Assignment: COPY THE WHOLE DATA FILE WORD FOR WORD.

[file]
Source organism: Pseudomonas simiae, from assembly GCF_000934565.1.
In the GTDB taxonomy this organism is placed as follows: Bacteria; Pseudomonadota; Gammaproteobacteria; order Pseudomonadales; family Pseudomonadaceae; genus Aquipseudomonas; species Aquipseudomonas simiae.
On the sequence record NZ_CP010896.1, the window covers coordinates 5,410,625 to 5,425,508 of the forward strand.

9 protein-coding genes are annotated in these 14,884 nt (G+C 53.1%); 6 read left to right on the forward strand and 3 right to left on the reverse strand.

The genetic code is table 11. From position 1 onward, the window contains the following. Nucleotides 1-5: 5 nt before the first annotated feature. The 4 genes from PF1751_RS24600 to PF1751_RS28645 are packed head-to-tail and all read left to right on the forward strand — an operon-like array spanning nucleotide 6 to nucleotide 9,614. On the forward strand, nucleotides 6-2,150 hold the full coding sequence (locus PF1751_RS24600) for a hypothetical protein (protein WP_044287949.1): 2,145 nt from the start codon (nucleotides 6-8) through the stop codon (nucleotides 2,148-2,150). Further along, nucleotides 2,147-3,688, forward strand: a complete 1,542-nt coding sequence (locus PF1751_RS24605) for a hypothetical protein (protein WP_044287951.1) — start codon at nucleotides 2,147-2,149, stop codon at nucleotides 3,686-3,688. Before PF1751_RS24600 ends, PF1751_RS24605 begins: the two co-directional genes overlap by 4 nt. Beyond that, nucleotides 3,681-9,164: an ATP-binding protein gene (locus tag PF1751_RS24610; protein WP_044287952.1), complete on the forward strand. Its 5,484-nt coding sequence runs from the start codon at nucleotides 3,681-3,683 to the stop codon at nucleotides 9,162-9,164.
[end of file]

Source organism: Pseudomonas simiae, from assembly GCF_000934565.1.
In the GTDB taxonomy this organism is placed as follows: Bacteria; Pseudomonadota; Gammaproteobacteria; order Pseudomonadales; family Pseudomonadaceae; genus Aquipseudomonas; species Aquipseudomonas simiae.
On the sequence record NZ_CP010896.1, the window covers coordinates 5,410,625 to 5,425,508 of the forward strand.

9 protein-coding genes are annotated in these 14,884 nt (G+C 53.1%); 6 read left to right on the forward strand and 3 right to left on the reverse strand.

The genetic code is table 11. From position 1 onward, the window contains the following. Nucleotides 1-5: 5 nt before the first annotated feature. The 4 genes from PF1751_RS24600 to PF1751_RS28645 are packed head-to-tail and all read left to right on the forward strand — an operon-like array spanning nucleotide 6 to nucleotide 9,614. On the forward strand, nucleotides 6-2,150 hold the full coding sequence (locus PF1751_RS24600) for a hypothetical protein (protein WP_044287949.1): 2,145 nt from the start codon (nucleotides 6-8) through the stop codon (nucleotides 2,148-2,150). Further along, nucleotides 2,147-3,688, forward strand: a complete 1,542-nt coding sequence (locus PF1751_RS24605) for a hypothetical protein (protein WP_044287951.1) — start codon at nucleotides 2,147-2,149, stop codon at nucleotides 3,686-3,688. Before PF1751_RS24600 ends, PF1751_RS24605 begins: the two co-directional genes overlap by 4 nt. Beyond that, nucleotides 3,681-9,164: an ATP-binding protein gene (locus tag PF1751_RS24610; protein WP_044287952.1), complete on the forward strand. Its 5,484-nt coding sequence runs from the start codon at nucleotides 3,681-3,683 to the stop codon at nucleotides 9,162-9,164.